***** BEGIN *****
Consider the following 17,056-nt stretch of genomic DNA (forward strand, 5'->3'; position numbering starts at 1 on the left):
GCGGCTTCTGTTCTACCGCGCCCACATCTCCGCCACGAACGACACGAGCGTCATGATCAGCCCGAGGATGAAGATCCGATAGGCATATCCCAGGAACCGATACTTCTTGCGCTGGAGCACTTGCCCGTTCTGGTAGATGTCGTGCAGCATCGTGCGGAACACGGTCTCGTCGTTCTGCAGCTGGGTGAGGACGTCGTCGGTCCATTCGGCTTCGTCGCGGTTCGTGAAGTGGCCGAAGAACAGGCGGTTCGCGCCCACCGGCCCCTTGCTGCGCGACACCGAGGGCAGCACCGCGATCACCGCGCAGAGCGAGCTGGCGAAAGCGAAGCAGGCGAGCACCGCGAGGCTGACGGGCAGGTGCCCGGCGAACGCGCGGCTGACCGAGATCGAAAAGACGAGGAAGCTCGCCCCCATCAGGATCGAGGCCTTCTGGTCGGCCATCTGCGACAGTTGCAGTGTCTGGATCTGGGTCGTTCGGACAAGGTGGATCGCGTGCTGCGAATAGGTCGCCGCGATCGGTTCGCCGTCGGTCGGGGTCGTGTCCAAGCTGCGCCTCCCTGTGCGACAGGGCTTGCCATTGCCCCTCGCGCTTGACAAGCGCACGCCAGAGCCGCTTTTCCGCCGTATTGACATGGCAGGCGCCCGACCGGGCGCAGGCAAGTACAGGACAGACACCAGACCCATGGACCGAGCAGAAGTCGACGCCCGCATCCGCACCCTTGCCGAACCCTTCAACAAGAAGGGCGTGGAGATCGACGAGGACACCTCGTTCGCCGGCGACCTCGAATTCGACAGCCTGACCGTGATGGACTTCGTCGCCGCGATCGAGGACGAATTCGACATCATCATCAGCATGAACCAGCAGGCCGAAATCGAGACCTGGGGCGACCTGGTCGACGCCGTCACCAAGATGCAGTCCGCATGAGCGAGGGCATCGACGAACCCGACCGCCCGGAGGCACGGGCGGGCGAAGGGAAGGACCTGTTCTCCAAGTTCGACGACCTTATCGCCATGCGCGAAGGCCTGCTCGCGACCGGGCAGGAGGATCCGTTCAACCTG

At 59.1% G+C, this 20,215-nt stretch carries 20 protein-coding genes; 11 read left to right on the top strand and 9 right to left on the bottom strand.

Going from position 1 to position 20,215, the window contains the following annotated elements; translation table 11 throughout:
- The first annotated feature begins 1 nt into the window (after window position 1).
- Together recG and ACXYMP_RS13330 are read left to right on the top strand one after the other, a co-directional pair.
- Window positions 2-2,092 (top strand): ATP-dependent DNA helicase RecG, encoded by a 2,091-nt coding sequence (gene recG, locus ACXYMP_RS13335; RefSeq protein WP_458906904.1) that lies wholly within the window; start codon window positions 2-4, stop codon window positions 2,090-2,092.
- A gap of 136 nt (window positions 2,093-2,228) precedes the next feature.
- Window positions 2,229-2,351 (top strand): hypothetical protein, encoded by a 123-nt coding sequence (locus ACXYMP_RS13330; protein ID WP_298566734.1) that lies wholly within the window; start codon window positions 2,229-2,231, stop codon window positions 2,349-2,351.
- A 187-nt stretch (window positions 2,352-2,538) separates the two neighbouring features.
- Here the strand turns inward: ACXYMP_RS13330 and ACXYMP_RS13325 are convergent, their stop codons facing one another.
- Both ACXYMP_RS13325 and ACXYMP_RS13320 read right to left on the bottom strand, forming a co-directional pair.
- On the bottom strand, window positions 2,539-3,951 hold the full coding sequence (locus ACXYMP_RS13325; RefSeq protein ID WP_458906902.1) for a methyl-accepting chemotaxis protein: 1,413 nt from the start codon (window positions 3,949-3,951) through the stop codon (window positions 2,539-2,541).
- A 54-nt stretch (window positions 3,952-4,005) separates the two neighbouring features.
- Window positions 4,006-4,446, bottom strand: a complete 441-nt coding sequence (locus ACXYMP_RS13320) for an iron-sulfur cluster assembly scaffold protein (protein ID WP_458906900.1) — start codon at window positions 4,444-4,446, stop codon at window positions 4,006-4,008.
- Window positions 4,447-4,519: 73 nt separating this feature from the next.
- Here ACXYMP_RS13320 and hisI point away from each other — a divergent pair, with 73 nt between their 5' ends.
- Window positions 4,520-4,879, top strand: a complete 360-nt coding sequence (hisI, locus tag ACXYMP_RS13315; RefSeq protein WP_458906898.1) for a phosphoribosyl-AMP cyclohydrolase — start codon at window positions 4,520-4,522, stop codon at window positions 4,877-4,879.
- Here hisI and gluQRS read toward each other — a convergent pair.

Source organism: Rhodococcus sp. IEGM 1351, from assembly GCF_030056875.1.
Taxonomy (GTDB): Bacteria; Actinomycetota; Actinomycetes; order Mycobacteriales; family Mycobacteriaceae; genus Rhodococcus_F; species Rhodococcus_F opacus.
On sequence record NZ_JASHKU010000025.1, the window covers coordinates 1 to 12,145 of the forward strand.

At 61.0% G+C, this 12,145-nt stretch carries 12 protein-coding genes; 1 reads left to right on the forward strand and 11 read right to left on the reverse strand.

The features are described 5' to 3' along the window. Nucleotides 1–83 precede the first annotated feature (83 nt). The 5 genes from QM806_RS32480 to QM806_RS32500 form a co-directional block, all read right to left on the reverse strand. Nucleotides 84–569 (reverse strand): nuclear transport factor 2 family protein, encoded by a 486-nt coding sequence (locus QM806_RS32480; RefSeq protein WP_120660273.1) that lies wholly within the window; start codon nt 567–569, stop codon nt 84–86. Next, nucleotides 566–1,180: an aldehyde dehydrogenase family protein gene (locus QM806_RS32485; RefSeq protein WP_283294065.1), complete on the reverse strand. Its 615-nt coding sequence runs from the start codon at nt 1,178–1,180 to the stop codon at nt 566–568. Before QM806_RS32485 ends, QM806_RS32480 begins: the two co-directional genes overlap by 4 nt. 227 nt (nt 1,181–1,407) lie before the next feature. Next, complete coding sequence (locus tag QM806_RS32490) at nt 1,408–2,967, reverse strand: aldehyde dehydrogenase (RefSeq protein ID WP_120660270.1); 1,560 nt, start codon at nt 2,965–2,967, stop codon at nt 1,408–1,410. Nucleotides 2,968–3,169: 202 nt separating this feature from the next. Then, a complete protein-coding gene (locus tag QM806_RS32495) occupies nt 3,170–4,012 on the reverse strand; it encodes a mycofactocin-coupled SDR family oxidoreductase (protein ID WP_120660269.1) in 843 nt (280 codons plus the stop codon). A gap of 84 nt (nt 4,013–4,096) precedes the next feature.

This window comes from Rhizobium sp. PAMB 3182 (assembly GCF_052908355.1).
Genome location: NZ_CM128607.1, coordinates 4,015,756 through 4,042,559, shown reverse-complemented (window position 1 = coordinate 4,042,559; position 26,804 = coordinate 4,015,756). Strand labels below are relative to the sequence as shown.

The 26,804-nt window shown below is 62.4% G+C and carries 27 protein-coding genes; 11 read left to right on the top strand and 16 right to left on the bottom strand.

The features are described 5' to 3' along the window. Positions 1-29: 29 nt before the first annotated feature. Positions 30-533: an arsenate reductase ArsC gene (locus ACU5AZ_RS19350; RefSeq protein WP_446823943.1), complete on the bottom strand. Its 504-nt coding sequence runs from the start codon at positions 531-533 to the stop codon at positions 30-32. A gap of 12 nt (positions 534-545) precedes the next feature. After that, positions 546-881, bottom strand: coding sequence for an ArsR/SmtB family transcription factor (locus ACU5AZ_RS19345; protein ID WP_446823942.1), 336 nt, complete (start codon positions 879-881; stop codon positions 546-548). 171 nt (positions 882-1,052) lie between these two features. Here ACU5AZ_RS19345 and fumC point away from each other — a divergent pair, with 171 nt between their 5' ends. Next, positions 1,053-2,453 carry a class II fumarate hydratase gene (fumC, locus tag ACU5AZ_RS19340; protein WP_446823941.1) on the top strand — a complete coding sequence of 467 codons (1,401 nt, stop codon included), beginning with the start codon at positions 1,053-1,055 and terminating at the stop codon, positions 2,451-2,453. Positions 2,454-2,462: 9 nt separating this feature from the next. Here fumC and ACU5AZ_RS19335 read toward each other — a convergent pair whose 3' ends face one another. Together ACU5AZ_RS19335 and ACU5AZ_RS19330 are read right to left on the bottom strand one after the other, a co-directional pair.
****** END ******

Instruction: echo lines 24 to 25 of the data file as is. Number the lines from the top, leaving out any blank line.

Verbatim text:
The features are described 5' to 3' along the window. Nucleotides 1–83 precede the first annotated feature (83 nt). The 5 genes from QM806_RS32480 to QM806_RS32500 form a co-directional block, all read right to left on the reverse strand. Nucleotides 84–569 (reverse strand): nuclear transport factor 2 family protein, encoded by a 486-nt coding sequence (locus QM806_RS32480; RefSeq protein WP_120660273.1) that lies wholly within the window; start codon nt 567–569, stop codon nt 84–86. Next, nucleotides 566–1,180: an aldehyde dehydrogenase family protein gene (locus QM806_RS32485; RefSeq protein WP_283294065.1), complete on the reverse strand. Its 615-nt coding sequence runs from the start codon at nt 1,178–1,180 to the stop codon at nt 566–568. Before QM806_RS32485 ends, QM806_RS32480 begins: the two co-directional genes overlap by 4 nt. 227 nt (nt 1,181–1,407) lie before the next feature. Next, complete coding sequence (locus tag QM806_RS32490) at nt 1,408–2,967, reverse strand: aldehyde dehydrogenase (RefSeq protein ID WP_120660270.1); 1,560 nt, start codon at nt 2,965–2,967, stop codon at nt 1,408–1,410. Nucleotides 2,968–3,169: 202 nt separating this feature from the next. Then, a complete protein-coding gene (locus tag QM806_RS32495) occupies nt 3,170–4,012 on the reverse strand; it encodes a mycofactocin-coupled SDR family oxidoreductase (protein ID WP_120660269.1) in 843 nt (280 codons plus the stop codon). A gap of 84 nt (nt 4,013–4,096) precedes the next feature.

This window comes from Rhizobium sp. PAMB 3182 (assembly GCF_052908355.1).